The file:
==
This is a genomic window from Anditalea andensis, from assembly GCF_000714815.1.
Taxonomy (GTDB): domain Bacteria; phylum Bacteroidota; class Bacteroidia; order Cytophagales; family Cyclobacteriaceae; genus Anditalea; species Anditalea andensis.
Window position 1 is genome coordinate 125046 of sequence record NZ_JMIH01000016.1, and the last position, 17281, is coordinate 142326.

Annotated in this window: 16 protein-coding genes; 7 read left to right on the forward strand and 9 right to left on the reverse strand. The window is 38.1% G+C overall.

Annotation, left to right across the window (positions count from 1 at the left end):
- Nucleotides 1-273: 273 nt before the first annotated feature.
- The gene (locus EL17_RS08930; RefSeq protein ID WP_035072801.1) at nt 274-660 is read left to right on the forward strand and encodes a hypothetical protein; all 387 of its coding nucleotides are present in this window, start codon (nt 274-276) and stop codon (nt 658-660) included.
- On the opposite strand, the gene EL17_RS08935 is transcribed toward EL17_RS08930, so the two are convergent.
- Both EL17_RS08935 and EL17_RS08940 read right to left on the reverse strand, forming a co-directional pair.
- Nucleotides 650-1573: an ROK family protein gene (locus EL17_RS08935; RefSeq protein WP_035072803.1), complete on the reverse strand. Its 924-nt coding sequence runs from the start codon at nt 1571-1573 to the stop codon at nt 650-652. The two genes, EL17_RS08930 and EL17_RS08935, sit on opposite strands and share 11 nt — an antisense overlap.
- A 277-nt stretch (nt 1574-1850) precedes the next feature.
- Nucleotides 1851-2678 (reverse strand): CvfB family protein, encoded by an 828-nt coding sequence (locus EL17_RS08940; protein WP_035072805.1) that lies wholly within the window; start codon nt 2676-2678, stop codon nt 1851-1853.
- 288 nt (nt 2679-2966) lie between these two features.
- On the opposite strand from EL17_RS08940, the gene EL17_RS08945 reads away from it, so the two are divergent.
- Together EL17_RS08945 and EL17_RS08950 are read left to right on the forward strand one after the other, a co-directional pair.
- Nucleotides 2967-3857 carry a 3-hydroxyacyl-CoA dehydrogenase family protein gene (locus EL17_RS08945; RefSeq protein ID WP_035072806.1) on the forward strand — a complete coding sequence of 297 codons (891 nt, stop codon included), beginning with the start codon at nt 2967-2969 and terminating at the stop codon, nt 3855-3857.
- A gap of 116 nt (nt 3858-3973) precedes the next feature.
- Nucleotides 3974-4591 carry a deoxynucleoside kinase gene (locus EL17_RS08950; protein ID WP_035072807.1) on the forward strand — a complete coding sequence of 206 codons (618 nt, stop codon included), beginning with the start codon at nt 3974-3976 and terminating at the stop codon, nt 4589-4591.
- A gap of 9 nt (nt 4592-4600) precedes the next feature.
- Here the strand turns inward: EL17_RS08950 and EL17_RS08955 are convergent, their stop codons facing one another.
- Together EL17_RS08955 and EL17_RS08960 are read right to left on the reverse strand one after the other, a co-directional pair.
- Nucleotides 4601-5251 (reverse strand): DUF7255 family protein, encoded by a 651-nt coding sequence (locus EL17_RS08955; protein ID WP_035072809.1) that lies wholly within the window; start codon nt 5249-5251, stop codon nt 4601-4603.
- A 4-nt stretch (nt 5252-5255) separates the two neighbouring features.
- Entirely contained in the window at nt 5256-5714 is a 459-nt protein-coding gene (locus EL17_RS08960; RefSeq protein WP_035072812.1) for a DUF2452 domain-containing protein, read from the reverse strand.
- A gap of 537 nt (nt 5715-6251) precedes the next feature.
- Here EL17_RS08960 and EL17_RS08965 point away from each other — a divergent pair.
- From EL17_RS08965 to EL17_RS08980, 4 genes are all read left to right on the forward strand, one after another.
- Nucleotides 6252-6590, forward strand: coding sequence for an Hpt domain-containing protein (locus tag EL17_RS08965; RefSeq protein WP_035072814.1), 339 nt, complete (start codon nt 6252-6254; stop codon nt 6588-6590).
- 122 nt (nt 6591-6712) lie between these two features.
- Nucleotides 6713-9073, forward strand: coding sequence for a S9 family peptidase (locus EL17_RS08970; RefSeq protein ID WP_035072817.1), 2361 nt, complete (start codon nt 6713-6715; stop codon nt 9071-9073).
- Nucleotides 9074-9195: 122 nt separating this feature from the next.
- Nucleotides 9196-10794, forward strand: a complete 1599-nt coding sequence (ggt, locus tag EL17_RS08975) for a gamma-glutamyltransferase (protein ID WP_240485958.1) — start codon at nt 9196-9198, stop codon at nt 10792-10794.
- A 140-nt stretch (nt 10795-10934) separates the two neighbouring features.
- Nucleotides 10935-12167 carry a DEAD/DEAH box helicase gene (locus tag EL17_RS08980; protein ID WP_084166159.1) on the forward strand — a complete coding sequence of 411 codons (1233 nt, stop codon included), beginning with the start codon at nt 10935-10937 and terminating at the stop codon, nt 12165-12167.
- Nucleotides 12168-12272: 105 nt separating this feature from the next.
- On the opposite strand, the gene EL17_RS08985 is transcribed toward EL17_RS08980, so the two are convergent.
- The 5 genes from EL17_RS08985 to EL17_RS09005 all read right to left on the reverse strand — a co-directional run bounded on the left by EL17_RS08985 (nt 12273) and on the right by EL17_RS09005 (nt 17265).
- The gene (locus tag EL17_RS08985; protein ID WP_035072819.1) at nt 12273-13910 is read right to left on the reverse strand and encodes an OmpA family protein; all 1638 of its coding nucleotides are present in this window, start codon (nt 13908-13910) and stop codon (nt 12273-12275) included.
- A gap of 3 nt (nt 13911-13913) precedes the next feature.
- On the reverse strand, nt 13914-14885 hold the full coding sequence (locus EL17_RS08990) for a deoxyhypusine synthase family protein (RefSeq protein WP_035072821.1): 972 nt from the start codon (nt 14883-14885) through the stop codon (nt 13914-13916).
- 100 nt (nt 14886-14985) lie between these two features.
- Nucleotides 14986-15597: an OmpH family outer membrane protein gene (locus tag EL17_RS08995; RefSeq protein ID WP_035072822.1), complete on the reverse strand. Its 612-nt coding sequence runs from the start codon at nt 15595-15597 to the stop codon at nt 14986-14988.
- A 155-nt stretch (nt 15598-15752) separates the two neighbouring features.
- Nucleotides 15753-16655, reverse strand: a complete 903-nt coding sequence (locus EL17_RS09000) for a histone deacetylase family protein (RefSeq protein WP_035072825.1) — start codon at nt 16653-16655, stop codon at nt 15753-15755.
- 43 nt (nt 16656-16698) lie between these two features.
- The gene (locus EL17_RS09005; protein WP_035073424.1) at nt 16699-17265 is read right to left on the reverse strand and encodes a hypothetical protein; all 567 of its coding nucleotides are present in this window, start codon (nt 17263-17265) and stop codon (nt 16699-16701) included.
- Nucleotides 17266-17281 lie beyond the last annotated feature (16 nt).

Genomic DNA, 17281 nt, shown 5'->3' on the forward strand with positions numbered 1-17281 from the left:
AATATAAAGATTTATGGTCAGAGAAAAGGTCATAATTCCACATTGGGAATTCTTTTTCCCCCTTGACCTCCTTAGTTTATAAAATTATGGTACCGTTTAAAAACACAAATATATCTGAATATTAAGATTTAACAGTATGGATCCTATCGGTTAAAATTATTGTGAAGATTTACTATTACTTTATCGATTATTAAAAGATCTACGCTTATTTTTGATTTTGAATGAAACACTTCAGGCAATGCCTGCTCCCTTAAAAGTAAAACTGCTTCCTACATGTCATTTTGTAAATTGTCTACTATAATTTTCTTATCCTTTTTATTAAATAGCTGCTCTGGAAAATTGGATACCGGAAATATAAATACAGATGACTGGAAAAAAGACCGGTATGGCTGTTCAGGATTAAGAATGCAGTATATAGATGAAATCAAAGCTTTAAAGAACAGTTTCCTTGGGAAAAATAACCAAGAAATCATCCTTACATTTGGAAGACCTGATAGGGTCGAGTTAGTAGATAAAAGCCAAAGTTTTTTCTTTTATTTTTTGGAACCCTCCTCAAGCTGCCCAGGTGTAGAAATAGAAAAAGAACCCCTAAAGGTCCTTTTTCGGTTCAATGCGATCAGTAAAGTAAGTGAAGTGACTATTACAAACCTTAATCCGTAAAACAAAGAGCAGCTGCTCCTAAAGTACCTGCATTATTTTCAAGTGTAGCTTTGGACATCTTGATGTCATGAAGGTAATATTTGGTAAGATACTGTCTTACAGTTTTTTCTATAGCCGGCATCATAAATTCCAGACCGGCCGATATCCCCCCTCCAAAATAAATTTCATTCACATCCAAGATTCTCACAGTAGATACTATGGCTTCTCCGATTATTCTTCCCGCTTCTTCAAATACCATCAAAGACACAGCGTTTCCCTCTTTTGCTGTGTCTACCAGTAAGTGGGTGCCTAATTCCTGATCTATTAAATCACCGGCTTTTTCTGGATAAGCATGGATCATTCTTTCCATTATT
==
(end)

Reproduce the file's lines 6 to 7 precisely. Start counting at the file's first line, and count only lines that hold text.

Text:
- Nucleotides 1-273: 273 nt before the first annotated feature.
- The gene (locus EL17_RS08930; RefSeq protein ID WP_035072801.1) at nt 274-660 is read left to right on the forward strand and encodes a hypothetical protein; all 387 of its coding nucleotides are present in this window, start codon (nt 274-276) and stop codon (nt 658-660) included.